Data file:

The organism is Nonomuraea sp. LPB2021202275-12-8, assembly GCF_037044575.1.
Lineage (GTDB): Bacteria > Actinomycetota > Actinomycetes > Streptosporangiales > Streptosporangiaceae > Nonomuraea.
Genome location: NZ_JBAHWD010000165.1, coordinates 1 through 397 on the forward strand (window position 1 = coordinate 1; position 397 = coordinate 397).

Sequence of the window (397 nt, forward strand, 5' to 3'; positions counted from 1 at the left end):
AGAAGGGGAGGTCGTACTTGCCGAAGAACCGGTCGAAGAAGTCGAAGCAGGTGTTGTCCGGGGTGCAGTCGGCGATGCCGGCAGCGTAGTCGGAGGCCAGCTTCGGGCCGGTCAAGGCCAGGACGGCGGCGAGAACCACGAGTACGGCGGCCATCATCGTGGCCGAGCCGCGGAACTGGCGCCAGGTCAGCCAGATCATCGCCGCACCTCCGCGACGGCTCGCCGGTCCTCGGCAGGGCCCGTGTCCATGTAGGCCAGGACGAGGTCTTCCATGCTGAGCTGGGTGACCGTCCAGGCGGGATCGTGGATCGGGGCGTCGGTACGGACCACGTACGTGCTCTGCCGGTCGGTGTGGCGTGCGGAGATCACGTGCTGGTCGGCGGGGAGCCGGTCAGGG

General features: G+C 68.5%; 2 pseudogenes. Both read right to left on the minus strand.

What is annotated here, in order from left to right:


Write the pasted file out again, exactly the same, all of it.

The organism is Nonomuraea sp. LPB2021202275-12-8, assembly GCF_037044575.1.
Lineage (GTDB): Bacteria > Actinomycetota > Actinomycetes > Streptosporangiales > Streptosporangiaceae > Nonomuraea.
Genome location: NZ_JBAHWD010000165.1, coordinates 1 through 397 on the forward strand (window position 1 = coordinate 1; position 397 = coordinate 397).

Sequence of the window (397 nt, forward strand, 5' to 3'; positions counted from 1 at the left end):
AGAAGGGGAGGTCGTACTTGCCGAAGAACCGGTCGAAGAAGTCGAAGCAGGTGTTGTCCGGGGTGCAGTCGGCGATGCCGGCAGCGTAGTCGGAGGCCAGCTTCGGGCCGGTCAAGGCCAGGACGGCGGCGAGAACCACGAGTACGGCGGCCATCATCGTGGCCGAGCCGCGGAACTGGCGCCAGGTCAGCCAGATCATCGCCGCACCTCCGCGACGGCTCGCCGGTCCTCGGCAGGGCCCGTGTCCATGTAGGCCAGGACGAGGTCTTCCATGCTGAGCTGGGTGACCGTCCAGGCGGGATCGTGGATCGGGGCGTCGGTACGGACCACGTACGTGCTCTGCCGGTCGGTGTGGCGTGCGGAGATCACGTGCTGGTCGGCGGGGAGCCGGTCAGGG

General features: G+C 68.5%; 2 pseudogenes. Both read right to left on the minus strand.

What is annotated here, in order from left to right: